Doran, of Bend, Oregon, is best known for being one of the 12 finalists on the fifth season of “America’s Got Talent” in 2010. Besides his performances, Doran plans to participate in other kite-flying activities during Sky Circus. This will be the third year that Doran has been involved with the event.
“There’s indoor and outdoor events. We fly at the lake ... however for people who don’t want to freeze, our major focus is on indoor kite flying, which takes place in the Great Room of Lake Lawn Resort,” Doran said. “Last year, we had a great turnout. It just wasn’t me. There were multiple indoor kite fliers. There’s a great diversity of kite fliers.”
Doran said he plans to get audience members involved in his performances.
“We pull people out of the audience to do (indoor kite flying), and it’s neat to see the looks on their faces,” said Amy Doran, Connor’s mother. “People of all ages love to do it. We’ve performed in front of people from the ages of 5 to 99. We try to make it as fun as we can.”
Connor Doran also plans to visit local schools to talk to students about his Dare to Dream campaign, which focuses on anti-bullying and encouraging people to achieve their goals.
“It’s about being yourself and not letting yourself down,” Doran said. “I talk about living your dreams and that if you can dream it, you can do it.”
Doran said his mother inspired him to try kite flying, which has helped him reduce stress while dealing with epilepsy.
“(My mother) had been flying for about three or four years. She wasn’t an expert, but knew a lot about it,” Doran said. “I didn’t know anything about flying, but I was intrigued. My mom went to a kite competition and that’s where I met a lot of other kite fliers. It was like one, big happy family. I had a blast. It was amazing.”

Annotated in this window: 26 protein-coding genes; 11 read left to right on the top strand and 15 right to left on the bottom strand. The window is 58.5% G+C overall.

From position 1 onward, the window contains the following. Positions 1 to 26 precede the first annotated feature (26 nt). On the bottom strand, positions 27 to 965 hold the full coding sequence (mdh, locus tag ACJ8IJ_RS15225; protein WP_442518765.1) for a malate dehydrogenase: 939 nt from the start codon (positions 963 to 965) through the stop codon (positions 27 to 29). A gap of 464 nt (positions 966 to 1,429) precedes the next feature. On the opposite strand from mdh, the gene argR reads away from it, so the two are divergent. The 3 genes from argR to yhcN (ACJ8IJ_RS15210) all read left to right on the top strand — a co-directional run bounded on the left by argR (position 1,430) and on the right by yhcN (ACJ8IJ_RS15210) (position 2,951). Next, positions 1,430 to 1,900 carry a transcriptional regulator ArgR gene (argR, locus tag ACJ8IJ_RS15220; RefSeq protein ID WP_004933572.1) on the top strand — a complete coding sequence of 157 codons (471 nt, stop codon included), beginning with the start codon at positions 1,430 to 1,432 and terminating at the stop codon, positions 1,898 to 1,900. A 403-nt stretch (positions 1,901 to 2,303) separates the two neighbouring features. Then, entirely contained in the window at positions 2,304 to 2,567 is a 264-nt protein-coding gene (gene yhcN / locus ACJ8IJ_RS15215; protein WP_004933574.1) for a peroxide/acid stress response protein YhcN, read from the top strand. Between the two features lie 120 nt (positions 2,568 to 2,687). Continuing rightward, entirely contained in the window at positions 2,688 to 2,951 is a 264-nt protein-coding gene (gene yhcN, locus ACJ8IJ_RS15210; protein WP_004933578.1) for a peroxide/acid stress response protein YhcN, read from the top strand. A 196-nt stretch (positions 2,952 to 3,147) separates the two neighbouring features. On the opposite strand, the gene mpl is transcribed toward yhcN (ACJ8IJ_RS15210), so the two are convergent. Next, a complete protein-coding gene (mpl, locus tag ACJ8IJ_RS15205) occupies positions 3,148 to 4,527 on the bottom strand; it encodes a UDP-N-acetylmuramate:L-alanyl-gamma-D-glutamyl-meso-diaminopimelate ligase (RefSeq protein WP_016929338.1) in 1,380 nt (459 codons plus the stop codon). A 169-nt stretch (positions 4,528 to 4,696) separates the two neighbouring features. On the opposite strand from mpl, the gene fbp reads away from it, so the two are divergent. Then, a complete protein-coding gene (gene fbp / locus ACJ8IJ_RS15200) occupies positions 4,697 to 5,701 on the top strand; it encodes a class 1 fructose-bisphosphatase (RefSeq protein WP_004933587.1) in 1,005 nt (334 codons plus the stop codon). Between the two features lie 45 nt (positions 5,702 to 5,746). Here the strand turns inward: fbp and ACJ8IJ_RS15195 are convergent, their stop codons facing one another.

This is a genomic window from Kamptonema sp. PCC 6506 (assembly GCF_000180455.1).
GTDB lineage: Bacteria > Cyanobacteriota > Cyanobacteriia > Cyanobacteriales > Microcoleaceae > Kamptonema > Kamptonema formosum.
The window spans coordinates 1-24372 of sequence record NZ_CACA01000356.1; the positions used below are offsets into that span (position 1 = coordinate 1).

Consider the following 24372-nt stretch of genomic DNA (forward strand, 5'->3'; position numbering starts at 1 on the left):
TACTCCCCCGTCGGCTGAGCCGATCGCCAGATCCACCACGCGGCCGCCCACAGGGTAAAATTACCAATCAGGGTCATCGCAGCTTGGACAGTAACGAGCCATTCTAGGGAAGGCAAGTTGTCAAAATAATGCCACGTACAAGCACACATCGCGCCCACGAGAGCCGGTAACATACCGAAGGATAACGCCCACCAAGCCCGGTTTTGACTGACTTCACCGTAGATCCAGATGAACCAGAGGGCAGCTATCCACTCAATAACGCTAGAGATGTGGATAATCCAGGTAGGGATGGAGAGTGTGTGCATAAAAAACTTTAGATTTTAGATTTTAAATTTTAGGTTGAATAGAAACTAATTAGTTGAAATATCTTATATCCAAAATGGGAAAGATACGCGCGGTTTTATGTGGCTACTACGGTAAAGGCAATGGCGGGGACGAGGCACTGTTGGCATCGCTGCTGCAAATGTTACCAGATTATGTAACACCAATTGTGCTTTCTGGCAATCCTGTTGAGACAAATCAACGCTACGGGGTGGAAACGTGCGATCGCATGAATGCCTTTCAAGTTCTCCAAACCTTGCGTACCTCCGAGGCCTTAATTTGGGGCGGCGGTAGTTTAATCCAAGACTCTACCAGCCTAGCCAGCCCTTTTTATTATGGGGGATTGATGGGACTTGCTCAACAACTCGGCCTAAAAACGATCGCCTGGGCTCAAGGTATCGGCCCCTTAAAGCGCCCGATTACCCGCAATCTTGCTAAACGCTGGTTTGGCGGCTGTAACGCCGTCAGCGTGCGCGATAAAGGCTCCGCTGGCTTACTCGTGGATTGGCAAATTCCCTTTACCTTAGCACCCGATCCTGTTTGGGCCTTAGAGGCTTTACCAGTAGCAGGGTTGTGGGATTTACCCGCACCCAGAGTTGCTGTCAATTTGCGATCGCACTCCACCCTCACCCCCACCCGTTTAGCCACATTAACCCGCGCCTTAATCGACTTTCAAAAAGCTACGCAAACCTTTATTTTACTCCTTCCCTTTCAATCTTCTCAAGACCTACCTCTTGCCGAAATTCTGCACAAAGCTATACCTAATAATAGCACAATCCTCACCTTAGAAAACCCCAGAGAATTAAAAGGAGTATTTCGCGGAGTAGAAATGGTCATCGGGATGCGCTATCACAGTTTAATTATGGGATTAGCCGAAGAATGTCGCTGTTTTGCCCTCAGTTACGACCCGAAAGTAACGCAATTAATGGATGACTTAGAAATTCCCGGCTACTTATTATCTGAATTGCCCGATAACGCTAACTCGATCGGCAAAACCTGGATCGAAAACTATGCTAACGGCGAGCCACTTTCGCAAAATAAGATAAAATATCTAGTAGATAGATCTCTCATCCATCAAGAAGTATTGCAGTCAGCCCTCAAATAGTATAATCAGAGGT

Doran participated in his first competition in 2007, flying a kite that his mother had used.
“I worked on that same kite for three months,” Amy Doran said. “Connor flew it (at the competition), and he flew it like he owned it.”
After winning several competitions, Doran was inspired to audition for “America’s Got Talent” after an indoor kite flier he knew was a contestant on the show.
“I looked up to him, and I said, ‘I want to be like that,’” Connor said. “In March 2008, he decided to be on ‘America’s Got Talent.’ He made it on the show, but his line got tangled and his kite crashed on the set. It was a nightmare for him, because he knew he could fly.”
Doran’s eventual appearance on the show’s fifth season proved to be a success.
“We were on eggshells, because we didn’t know what was going to happen,” Amy Doran said. “We didn’t expect to get on the show. We didn’t expect to make it to the top 12.”
Connor Doran said he still keeps in touch with the other contestants from “America’s Got Talent.”
“It’s a competition show, but at the same time there’s no hostility,” he said. “We’re all best of friends. I made a lot of friends, just like through kite flying.”
Since being on “America’s Got Talent,” Doran has done about 30 kite performances a year. This year he plans to cut down to 15 performances to focus on school and work. He is set to receive his associate degree in June.
“We’re not rich,” Doran said. “We’re living like real people.”
Doran said Sky Circus is one of his favorite performance events.
“It’s a creative event. People fly their kites on the ice, and not many places do that,” he said. “We like coming back to Delavan.”
Performing also has allowed Doran to raise awareness for epilepsy.
“Many people have given us the opportunity to share his story,” Amy Doran said.
Doran said he hopes his performances will inspire others.
“I tell people the only thing stopping you is yourself,” Doran said. “It’s so easy to let people intimidate you from doing something.
“In reality, there’s nothing stopping you from doing something. That’s the message I’ve been sharing with people ... ”